Explaining the Code

Introduction

People are going to tell you documentation doesn’t matter. In a perfect world, it doesn’t! If all code were self-evident and all programs worked for users without needing help, if all work and communities were easy to participate in, perhaps we could do without documentation. Of course, that would require all people to think and act in similar ways; we may never be without documentation simply because we are a diverse species.

In FOSS, documentation is a key tool of transparency and participation. You have to document everything that you do in a FOSS project, not just the code. Next year when you need to remember why a technical decision was made, the answer is coming from a combination of mailing list archives, wiki page history, and well written version control log messages. A question of why you have specific commit rules or code styles? Mailing list archive and wiki page history are your friends.

There are two main ends in the spectrum of documentation:

  1. Content written ad hoc and in the flow of working; it captures the moment; examples are comments in source code, commit log messages, and notes taken during a meeting.
  2. Content planned as a document of some size; it captures a version in time; it follows a more rigorous process with a higher quality result.

Part of your journey is learning when to practice each end of the spectrum. Properly done, the ad hoc just-in-time components add up to coherent whole that approaches a full document, but it usually requires a restructuring and culling of content to make it gain the higher quality.

From a practical standpoint, here’s a piece of code. What does it do? Take 2 minutes and see how far you can get just by looking at the code snippet alone.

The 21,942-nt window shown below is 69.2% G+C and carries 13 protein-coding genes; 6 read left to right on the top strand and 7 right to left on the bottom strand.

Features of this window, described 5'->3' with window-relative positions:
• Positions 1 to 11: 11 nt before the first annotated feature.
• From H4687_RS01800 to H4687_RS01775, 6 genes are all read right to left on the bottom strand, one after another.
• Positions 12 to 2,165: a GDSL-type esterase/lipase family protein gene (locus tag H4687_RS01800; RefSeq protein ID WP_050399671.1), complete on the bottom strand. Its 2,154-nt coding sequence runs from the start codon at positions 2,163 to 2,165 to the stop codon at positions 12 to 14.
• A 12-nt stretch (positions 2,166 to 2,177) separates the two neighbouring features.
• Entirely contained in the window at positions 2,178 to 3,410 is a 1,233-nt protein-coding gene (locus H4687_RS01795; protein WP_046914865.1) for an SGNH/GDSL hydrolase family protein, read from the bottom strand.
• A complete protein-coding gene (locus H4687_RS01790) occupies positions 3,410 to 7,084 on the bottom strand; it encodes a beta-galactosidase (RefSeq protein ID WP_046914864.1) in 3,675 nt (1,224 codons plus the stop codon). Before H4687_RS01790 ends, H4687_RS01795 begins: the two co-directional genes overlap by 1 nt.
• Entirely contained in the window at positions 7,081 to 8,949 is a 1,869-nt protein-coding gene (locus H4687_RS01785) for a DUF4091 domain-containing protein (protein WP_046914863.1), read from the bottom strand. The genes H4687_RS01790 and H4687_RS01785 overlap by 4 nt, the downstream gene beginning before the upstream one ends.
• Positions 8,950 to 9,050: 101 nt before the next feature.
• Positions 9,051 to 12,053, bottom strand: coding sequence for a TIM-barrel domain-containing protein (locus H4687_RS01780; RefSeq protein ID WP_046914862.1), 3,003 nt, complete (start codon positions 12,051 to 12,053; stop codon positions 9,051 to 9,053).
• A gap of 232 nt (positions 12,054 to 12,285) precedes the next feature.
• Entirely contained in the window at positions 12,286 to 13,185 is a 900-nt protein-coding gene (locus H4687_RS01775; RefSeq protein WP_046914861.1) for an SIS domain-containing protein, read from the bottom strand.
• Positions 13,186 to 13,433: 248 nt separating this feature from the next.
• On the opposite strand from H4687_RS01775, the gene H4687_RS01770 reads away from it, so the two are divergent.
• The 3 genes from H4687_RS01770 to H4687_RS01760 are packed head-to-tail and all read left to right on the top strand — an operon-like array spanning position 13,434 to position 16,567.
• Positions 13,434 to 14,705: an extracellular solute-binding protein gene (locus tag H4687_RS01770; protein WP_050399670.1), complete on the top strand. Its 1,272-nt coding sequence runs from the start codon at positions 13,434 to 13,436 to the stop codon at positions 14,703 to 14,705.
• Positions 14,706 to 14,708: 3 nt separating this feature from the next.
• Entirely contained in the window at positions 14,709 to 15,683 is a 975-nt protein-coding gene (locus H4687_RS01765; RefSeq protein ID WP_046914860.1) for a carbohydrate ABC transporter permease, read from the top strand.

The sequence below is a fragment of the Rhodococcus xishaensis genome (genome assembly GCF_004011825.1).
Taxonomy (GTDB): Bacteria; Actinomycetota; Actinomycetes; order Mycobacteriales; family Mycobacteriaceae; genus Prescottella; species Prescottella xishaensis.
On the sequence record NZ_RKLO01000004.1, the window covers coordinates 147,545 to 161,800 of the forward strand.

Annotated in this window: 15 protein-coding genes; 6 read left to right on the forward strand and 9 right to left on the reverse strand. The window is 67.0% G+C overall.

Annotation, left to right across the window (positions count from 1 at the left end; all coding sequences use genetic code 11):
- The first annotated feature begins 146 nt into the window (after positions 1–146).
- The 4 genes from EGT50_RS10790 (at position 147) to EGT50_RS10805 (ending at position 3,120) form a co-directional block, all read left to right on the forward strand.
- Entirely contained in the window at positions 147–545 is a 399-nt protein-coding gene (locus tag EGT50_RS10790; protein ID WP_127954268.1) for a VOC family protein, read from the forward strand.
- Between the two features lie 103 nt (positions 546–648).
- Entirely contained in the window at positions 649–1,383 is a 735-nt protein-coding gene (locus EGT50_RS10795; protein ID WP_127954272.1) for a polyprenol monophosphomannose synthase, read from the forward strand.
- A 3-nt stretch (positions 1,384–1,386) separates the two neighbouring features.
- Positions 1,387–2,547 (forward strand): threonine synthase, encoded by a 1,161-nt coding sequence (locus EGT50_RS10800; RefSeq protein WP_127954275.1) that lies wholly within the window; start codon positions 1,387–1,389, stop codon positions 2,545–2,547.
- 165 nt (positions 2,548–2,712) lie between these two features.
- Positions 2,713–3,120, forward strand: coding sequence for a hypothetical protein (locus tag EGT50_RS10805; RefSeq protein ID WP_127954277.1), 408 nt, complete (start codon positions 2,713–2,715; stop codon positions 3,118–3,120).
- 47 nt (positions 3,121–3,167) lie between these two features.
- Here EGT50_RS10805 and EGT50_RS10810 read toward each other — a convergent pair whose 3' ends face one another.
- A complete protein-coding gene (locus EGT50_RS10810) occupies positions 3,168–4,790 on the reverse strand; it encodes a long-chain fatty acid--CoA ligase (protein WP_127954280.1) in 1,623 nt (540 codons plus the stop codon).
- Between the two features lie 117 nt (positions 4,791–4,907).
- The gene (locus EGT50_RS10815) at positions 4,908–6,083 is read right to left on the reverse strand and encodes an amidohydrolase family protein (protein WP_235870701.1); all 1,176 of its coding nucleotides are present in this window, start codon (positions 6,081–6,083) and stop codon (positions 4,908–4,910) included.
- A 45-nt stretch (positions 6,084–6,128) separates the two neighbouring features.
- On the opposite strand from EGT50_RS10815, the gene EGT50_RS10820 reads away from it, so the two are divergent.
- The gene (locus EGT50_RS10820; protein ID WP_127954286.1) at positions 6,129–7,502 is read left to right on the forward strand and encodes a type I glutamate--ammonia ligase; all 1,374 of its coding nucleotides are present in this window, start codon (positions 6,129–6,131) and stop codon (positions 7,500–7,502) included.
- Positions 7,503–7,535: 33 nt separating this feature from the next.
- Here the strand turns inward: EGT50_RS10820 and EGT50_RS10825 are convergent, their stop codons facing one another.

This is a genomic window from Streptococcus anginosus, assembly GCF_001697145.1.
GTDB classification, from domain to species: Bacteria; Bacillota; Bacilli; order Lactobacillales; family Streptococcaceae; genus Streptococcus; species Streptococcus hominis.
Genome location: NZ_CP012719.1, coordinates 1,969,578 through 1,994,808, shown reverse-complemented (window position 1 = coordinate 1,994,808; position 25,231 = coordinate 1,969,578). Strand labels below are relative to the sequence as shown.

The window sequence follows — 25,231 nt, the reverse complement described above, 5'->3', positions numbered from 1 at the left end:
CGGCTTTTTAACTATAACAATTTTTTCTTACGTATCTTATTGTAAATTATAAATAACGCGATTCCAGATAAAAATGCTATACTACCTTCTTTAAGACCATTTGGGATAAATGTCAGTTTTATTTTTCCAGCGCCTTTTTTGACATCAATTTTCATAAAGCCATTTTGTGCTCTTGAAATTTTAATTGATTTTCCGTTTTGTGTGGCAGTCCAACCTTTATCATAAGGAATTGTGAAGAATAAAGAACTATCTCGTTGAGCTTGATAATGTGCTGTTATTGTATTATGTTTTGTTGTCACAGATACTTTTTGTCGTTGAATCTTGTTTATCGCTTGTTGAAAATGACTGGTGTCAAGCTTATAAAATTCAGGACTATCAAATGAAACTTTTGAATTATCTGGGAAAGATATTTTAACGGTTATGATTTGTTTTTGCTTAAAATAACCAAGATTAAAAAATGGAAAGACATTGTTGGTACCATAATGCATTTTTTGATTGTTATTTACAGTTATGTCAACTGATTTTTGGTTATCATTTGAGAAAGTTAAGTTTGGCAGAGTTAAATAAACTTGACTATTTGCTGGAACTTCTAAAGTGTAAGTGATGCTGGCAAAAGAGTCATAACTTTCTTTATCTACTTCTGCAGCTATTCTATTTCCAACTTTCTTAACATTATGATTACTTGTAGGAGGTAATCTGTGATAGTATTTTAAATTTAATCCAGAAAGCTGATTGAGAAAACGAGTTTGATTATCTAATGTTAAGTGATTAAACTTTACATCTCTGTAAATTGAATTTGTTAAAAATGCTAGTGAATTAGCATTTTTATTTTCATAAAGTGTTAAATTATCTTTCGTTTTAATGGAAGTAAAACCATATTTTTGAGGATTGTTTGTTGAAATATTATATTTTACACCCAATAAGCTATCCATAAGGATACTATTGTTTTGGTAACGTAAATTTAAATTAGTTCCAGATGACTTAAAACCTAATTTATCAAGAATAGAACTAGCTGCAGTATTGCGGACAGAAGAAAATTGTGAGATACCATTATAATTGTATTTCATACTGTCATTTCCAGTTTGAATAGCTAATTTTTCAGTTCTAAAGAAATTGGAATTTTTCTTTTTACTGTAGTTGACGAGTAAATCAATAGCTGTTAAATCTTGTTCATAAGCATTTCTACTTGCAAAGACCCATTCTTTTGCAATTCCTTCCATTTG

def findAllPrevious(self, name=None, attrs={}, text=None, limit=None, 
**kwargs): 
return self._findAll(name, attrs, text, limit, self.previousGenerator, 
**kwargs)

Even if you had written this code yourself six months ago, how likely would you be to remember what it does now?

How about this?

def findAllPrevious(self, name=None, attrs={}, text=None, limit=None, 
**kwargs): 
"""Returns all items that match the given criteria and appear 
before this Tag in the document.""" 
return self._findAll(name, attrs, text, limit, self.previousGenerator, 
**kwargs)

Now go to this link.

http://www.crummy.com/software/BeautifulSoup/documentation.html#findAllPrevious(name,%20attrs,%20text,%20limit,%20**kwargs)%20and%20findPrevious(name,%20attrs,%20text,%20**kwargs)

Which of those methods gives you the quickest idea of how to use that particular piece of code? If you had to figure out how to use this XML parsing library and make something in the next ten minutes, which level of documentation do you hope the code would have?

Apply the same thinking to the processes and proceedings of a FOSS community. If you had to find out in the next ten minutes who had done a particular commit to the code in version control and why they did it, you would want the project to use tools and processes taught in this book. Any time you want to understand why a page in Wikipedia is edited a certain way, the history and discussion buttons reveal a rich level of information and interaction that are the backbone of what makes it a useful and reliable source:

According to Wikipedia, documentation “is written text that accompanies computer software. It either explains how it operates or how to use it.” For software engineering purposes, operate/use includes manipulating the source code as well as using the application. Documentation is a sanity-preserving tool for users of and potential contributors to your project, including your future self … and perhaps your future boss or coworker.

In FOSS projects, documentation is a way of life. It is more than developer documentation in code and README files. Practicing the kind of radical transparency that makes FOSS successful means all of these things and more: